Afghan vice foreign minister hopes to expand ties

Afghan vice foreign minister hopes to expand ties

Afghan vice foreign minister hopes to expand ties

By Kwon Mee-yoo

As the Islamic Republic of Afghanistan pursues a path toward peace and stability after a long conflict with the Taliban, Korea played an important role in the country's reconstruction. Now, the two countries seek further cooperation in trade and commercial ties, according to the country's ranking official.


Meerwais Nab, deputy foreign minister for political affairs of Afghanistan, visited Korea from April 6 to 9 for the first-ever political consultation between the two countries.

"We had a constructive and productive discussion with Lee (Kyung-chul, Korea's special representative for Afghanistan and Pakistan), and meantime exchanged conversation with second vice foreign minister Choi Jong-moon. I expressed gratitude on the meaningful contribution of the Republic of Korea to the reconstruction process of Afghanistan in the last 20 years, specifically on the social development and capacity-building," Nab said at an interview with The Korea Times at a hotel in Seoul, April 8.

"We also talked of how we can work together in various areas including expanding cooperation in the United Nations and other international organizations."

Nab emphasized how Korea contributed to Afghanistan's efforts in the post-Taliban rebuilding of the country.

"South Korea mainly funded and invested in Afghanistan according to the priority of the Afghan government. I think this is the main reason of the tangible result we have from South Korea's assistance," Nab said.

"South Korea built a very effective vocational training center in Afghanistan that has already trained more than 7,000 Afghans in different fields. We have other programs on capacity-building such as afforestation, agriculture and healthcare. More importantly, we are working to see how we can adjust the next phase of our relations and how we can increase trade and commercial ties."

Despite the long distance between the two countries, Nab sees much potential in economic cooperation.


"Afghanistan is a country with a 35 million population, a perfect market for South Korean products. In the meantime, Afghanistan is rich with resources, which can be another area of cooperation, attracting South Korean investment. For example, Afghanistan has one of the world's largest lithium mines and is rich in precious stones," he said.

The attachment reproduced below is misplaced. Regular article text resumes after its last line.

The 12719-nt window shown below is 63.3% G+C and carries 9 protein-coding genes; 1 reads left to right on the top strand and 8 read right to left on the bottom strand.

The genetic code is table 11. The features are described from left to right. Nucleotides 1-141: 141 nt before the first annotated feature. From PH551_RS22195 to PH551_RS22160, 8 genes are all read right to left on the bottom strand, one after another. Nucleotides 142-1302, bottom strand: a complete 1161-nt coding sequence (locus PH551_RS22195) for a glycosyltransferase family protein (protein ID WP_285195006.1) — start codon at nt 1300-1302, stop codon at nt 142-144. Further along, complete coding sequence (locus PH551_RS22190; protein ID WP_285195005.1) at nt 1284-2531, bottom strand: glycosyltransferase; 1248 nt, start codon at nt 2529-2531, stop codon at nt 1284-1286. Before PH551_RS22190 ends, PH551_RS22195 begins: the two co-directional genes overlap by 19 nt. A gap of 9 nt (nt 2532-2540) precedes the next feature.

"We have a number of Afghan businesses already in South Korea, mostly exporting South Korean goods not just to Afghanistan but to other countries in the Middle East. Though there are security problems to attract direct investment of South Korean businesses in Afghanistan … we do have high-quality goods in Afghanistan such as dried and fresh fruit, saffron and carpet and South Korea has the market for Afghan goods."

"South Korea is also well-known for its Constitution and other laws and regulations. South Korea is one of the top countries with the implementation of those regulations. So I think there is another area of cooperation on the judiciary system between the two countries," Nab said.

Hallyu, or the Korean Wave, has also reached the Central Asian country.

"Though we are living at a far distance, Korean TV dramas are famous in Afghanistan. You might think of Afghanistan as a conservative Islamic country, the attractions of those dramas are very high. It shows that there is a cultural connection between Korea and Afghanistan," the deputy foreign minister said.

"Because of the war, in the last 42 years in Afghanistan, we were not able to explore other areas of potential cooperation. Now with our worlds getting closer with lots of interactions between South Korea and Afghanistan, we have the political commitment of the leadership of the countries to expand the relationship in all fields."

As Nab believes that people-to-people relationships are the foundation of bilateral relations, he hopes to introduce more culture of South Korea to Afghanistan and vice versa. The two countries are looking into various ways to introduce each other's culture such as providing scholarships to young Afghans to study in Korea and opening a Korean Culture Center in Afghanistan.

"We are far away from each other but have similarities. Though Afghanistan now represents the Islamic civilization and the 'Heart of Asia,' it was the epicenter of Buddhism thousands of years ago and a famous Korean monk (Hyecho) traveled to Afghanistan in the eighth century," he said.

"We know the history of Korea after World War II and understand and appreciate what Koreans have done for the last 40 years in terms of development and prosperity. You changed the status of Korean from a receiver to a donor. What Korea has experienced is very important for us. The historical similarity is another fuel in expanding our relationship.

"The cultural aspect of the relationship is very deep and there is a big potential to explore and expand. We are people and we will never forget our today and past. The Korean investment and engagement in Afghanistan is not because of the political or security agenda; because of the hardships you experienced, you want to share your wealth of knowledge and experience with other countries. We fully understand that and are really grateful for that."


Kwon Mee-yoo
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